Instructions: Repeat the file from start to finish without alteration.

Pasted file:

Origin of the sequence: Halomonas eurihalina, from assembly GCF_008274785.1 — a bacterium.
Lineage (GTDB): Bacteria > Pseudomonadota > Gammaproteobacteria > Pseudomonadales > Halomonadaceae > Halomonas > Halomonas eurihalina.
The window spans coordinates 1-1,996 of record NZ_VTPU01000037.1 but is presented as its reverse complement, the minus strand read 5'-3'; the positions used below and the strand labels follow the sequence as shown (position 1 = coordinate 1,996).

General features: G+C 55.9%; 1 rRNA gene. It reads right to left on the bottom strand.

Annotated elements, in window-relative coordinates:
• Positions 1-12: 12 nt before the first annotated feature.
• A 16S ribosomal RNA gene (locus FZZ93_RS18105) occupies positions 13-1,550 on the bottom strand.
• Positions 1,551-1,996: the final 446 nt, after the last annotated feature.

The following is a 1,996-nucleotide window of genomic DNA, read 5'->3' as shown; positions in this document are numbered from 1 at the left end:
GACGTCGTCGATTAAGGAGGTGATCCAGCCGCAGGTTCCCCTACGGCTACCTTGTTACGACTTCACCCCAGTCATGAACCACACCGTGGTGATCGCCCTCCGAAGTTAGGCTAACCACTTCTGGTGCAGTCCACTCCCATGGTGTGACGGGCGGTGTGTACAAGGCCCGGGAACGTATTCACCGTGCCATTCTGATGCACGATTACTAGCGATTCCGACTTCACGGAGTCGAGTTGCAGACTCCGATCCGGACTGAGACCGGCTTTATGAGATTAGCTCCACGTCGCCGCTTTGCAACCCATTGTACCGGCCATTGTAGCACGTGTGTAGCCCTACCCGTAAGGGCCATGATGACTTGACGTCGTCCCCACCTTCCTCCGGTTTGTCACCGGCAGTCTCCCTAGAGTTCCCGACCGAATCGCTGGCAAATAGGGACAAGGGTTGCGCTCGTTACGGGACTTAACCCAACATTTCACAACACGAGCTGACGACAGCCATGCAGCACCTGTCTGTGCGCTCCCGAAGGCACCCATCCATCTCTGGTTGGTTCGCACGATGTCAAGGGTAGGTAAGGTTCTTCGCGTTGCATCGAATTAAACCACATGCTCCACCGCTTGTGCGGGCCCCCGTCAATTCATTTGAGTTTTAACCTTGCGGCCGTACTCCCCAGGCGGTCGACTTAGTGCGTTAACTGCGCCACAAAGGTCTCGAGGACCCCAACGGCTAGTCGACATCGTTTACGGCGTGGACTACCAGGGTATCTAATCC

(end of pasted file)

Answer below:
Origin of the sequence: Halomonas eurihalina, from assembly GCF_008274785.1 — a bacterium.
Lineage (GTDB): Bacteria > Pseudomonadota > Gammaproteobacteria > Pseudomonadales > Halomonadaceae > Halomonas > Halomonas eurihalina.
The window spans coordinates 1-1,996 of record NZ_VTPU01000037.1 but is presented as its reverse complement, the minus strand read 5'-3'; the positions used below and the strand labels follow the sequence as shown (position 1 = coordinate 1,996).

General features: G+C 55.9%; 1 rRNA gene. It reads right to left on the bottom strand.

Annotated elements, in window-relative coordinates:
• Positions 1-12: 12 nt before the first annotated feature.
• A 16S ribosomal RNA gene (locus FZZ93_RS18105) occupies positions 13-1,550 on the bottom strand.
• Positions 1,551-1,996: the final 446 nt, after the last annotated feature.

The following is a 1,996-nucleotide window of genomic DNA, read 5'->3' as shown; positions in this document are numbered from 1 at the left end:
GACGTCGTCGATTAAGGAGGTGATCCAGCCGCAGGTTCCCCTACGGCTACCTTGTTACGACTTCACCCCAGTCATGAACCACACCGTGGTGATCGCCCTCCGAAGTTAGGCTAACCACTTCTGGTGCAGTCCACTCCCATGGTGTGACGGGCGGTGTGTACAAGGCCCGGGAACGTATTCACCGTGCCATTCTGATGCACGATTACTAGCGATTCCGACTTCACGGAGTCGAGTTGCAGACTCCGATCCGGACTGAGACCGGCTTTATGAGATTAGCTCCACGTCGCCGCTTTGCAACCCATTGTACCGGCCATTGTAGCACGTGTGTAGCCCTACCCGTAAGGGCCATGATGACTTGACGTCGTCCCCACCTTCCTCCGGTTTGTCACCGGCAGTCTCCCTAGAGTTCCCGACCGAATCGCTGGCAAATAGGGACAAGGGTTGCGCTCGTTACGGGACTTAACCCAACATTTCACAACACGAGCTGACGACAGCCATGCAGCACCTGTCTGTGCGCTCCCGAAGGCACCCATCCATCTCTGGTTGGTTCGCACGATGTCAAGGGTAGGTAAGGTTCTTCGCGTTGCATCGAATTAAACCACATGCTCCACCGCTTGTGCGGGCCCCCGTCAATTCATTTGAGTTTTAACCTTGCGGCCGTACTCCCCAGGCGGTCGACTTAGTGCGTTAACTGCGCCACAAAGGTCTCGAGGACCCCAACGGCTAGTCGACATCGTTTACGGCGTGGACTACCAGGGTATCTAATCC